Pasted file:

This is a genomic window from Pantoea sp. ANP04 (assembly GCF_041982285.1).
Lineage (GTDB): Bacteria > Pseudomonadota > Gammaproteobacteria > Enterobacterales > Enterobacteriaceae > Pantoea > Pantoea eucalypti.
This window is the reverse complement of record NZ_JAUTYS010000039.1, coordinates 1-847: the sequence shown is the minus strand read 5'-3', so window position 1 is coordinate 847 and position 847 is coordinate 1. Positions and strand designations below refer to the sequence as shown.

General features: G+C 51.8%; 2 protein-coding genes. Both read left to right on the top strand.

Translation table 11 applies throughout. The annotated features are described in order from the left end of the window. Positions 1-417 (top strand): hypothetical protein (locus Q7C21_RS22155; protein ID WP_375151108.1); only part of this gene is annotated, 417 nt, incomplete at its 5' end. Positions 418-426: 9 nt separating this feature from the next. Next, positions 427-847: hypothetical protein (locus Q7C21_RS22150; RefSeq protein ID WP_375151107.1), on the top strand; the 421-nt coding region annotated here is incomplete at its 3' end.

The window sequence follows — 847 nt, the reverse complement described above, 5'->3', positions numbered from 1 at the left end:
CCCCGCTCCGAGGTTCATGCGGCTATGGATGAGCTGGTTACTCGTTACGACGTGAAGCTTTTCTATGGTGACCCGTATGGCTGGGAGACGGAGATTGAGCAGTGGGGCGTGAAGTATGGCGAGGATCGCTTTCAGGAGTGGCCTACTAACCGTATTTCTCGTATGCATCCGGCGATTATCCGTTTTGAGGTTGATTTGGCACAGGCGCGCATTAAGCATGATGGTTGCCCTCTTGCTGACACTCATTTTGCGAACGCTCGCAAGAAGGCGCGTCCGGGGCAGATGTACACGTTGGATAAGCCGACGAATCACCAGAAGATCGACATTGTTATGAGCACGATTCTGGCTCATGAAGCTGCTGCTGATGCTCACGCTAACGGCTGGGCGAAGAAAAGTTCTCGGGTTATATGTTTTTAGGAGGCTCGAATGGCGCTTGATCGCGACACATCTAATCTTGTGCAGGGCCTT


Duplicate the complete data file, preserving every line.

This is a genomic window from Pantoea sp. ANP04 (assembly GCF_041982285.1).
Lineage (GTDB): Bacteria > Pseudomonadota > Gammaproteobacteria > Enterobacterales > Enterobacteriaceae > Pantoea > Pantoea eucalypti.
This window is the reverse complement of record NZ_JAUTYS010000039.1, coordinates 1-847: the sequence shown is the minus strand read 5'-3', so window position 1 is coordinate 847 and position 847 is coordinate 1. Positions and strand designations below refer to the sequence as shown.

General features: G+C 51.8%; 2 protein-coding genes. Both read left to right on the top strand.

Translation table 11 applies throughout. The annotated features are described in order from the left end of the window. Positions 1-417 (top strand): hypothetical protein (locus Q7C21_RS22155; protein ID WP_375151108.1); only part of this gene is annotated, 417 nt, incomplete at its 5' end. Positions 418-426: 9 nt separating this feature from the next. Next, positions 427-847: hypothetical protein (locus Q7C21_RS22150; RefSeq protein ID WP_375151107.1), on the top strand; the 421-nt coding region annotated here is incomplete at its 3' end.

The window sequence follows — 847 nt, the reverse complement described above, 5'->3', positions numbered from 1 at the left end:
CCCCGCTCCGAGGTTCATGCGGCTATGGATGAGCTGGTTACTCGTTACGACGTGAAGCTTTTCTATGGTGACCCGTATGGCTGGGAGACGGAGATTGAGCAGTGGGGCGTGAAGTATGGCGAGGATCGCTTTCAGGAGTGGCCTACTAACCGTATTTCTCGTATGCATCCGGCGATTATCCGTTTTGAGGTTGATTTGGCACAGGCGCGCATTAAGCATGATGGTTGCCCTCTTGCTGACACTCATTTTGCGAACGCTCGCAAGAAGGCGCGTCCGGGGCAGATGTACACGTTGGATAAGCCGACGAATCACCAGAAGATCGACATTGTTATGAGCACGATTCTGGCTCATGAAGCTGCTGCTGATGCTCACGCTAACGGCTGGGCGAAGAAAAGTTCTCGGGTTATATGTTTTTAGGAGGCTCGAATGGCGCTTGATCGCGACACATCTAATCTTGTGCAGGGCCTT